The use of nanoparticles to precisely deliver drugs to cancer tumors has been on the cutting edge of research for the past few years. Gizmag reports that some researchers at the University of Oregon have developed a promising method that will use nanoparticles to deliver three types of drugs to cancers that have spread to the lymph nodes at the same time.
The treatment that the researchers developed was targeted against melanoma, a skin cancer that spreads to the lymphatic system 80 percent of the time. These types of cancers are difficult to treat because of how the cancers spread through the lymphatic system and the toxicity of conventional chemotherapies.
The researchers injected mice with the nanoparticles, each of which contained two milligrams of each of the three drugs. The nanoparticles circulate through the lymphatic system, delivering the medication to each of the cancerous tumors. With three different drugs hitting the cancers at the same time, the tumors will not have a chance to build up a resistance to any one drug.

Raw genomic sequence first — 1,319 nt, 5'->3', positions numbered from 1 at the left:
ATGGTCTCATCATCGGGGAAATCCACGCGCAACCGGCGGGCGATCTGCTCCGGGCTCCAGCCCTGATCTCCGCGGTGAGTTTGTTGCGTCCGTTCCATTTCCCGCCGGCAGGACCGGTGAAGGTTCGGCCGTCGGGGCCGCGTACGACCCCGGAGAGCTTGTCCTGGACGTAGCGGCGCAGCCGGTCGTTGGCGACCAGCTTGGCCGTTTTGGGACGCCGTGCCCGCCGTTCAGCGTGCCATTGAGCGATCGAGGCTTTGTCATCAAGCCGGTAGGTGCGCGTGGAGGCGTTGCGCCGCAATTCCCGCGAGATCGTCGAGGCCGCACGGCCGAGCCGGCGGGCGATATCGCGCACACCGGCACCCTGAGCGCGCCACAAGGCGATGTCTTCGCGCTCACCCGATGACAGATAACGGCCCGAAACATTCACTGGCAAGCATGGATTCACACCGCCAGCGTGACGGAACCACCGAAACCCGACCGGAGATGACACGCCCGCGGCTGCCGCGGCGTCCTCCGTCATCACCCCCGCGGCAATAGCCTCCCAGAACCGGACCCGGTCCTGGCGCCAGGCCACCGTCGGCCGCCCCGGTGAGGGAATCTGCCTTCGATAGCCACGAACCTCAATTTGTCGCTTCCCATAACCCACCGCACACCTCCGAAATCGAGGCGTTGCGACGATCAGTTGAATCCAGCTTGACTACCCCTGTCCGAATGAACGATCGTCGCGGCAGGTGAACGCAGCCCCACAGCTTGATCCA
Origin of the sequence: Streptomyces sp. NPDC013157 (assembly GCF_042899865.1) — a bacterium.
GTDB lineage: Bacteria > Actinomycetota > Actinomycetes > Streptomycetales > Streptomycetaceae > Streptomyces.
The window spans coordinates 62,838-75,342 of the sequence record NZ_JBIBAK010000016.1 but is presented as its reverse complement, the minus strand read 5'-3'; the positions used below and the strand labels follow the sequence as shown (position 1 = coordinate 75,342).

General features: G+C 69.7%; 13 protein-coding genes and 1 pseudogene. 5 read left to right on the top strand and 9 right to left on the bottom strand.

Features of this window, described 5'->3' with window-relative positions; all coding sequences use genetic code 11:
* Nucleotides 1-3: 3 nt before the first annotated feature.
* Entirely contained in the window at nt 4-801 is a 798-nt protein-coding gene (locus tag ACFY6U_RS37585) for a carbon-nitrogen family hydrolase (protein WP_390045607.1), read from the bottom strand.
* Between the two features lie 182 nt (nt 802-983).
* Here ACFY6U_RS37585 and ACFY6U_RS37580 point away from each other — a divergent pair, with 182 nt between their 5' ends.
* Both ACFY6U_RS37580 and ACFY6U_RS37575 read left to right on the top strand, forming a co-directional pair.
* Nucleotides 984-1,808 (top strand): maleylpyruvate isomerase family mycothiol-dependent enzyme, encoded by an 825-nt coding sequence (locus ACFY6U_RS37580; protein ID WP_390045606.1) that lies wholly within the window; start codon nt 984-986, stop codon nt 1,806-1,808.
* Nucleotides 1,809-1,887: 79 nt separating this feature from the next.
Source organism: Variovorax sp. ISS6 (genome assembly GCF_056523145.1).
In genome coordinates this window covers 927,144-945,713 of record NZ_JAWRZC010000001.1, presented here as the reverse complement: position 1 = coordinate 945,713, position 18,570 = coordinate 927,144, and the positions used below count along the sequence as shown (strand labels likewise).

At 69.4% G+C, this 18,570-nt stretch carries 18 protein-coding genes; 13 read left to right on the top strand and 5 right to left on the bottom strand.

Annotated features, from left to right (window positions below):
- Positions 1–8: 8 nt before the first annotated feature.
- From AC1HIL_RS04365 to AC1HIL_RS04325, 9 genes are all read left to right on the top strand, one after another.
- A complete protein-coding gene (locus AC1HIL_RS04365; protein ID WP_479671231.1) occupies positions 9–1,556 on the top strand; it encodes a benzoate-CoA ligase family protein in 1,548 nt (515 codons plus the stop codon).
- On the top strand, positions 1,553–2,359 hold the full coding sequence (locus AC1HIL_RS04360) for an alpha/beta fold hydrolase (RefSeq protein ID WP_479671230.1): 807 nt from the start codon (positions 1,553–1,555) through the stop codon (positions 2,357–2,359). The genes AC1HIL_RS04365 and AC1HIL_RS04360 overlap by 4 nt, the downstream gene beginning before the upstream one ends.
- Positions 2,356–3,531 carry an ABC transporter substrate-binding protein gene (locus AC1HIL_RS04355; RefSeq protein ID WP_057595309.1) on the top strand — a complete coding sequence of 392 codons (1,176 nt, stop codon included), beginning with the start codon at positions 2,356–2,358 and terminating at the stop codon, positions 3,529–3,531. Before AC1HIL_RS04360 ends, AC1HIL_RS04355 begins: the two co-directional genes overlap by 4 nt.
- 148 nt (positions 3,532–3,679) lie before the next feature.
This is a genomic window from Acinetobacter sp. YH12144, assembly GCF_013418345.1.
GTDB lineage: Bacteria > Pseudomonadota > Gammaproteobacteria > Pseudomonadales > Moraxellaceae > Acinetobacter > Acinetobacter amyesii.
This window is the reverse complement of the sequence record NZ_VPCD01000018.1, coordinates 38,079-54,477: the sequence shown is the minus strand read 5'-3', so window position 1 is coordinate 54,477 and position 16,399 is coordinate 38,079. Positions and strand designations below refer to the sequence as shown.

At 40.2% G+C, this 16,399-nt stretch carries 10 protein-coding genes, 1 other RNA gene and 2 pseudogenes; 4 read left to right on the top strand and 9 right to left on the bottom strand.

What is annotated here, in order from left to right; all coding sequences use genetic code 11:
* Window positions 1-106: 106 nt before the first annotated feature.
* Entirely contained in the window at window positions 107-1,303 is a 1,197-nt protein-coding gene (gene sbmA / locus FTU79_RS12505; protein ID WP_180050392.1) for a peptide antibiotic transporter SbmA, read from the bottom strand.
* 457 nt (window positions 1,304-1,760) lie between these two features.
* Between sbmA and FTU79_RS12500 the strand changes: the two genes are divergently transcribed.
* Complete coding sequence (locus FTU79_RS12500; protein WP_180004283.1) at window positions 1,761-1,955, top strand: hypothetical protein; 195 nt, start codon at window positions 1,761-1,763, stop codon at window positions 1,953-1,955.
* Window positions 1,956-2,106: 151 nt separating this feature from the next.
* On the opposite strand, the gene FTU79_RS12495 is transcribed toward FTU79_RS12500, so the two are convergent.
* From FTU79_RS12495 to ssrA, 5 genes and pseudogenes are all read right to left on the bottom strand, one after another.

The mouse studies proved to have promising results, with the nanoparticles moving easily through the lymphatic system and lowering the number of cancers cells with no ill effects.
As with all such projects, more study will have to happen before biotechnology industry can bring the triple drug nanoparticle treatment to a clinical setting. The researchers will study the effect the treatment has on more aggressive cancers before moving on to human trials. But, with any luck, the war on cancer will have a new weapon ready to be deployed in a few years.
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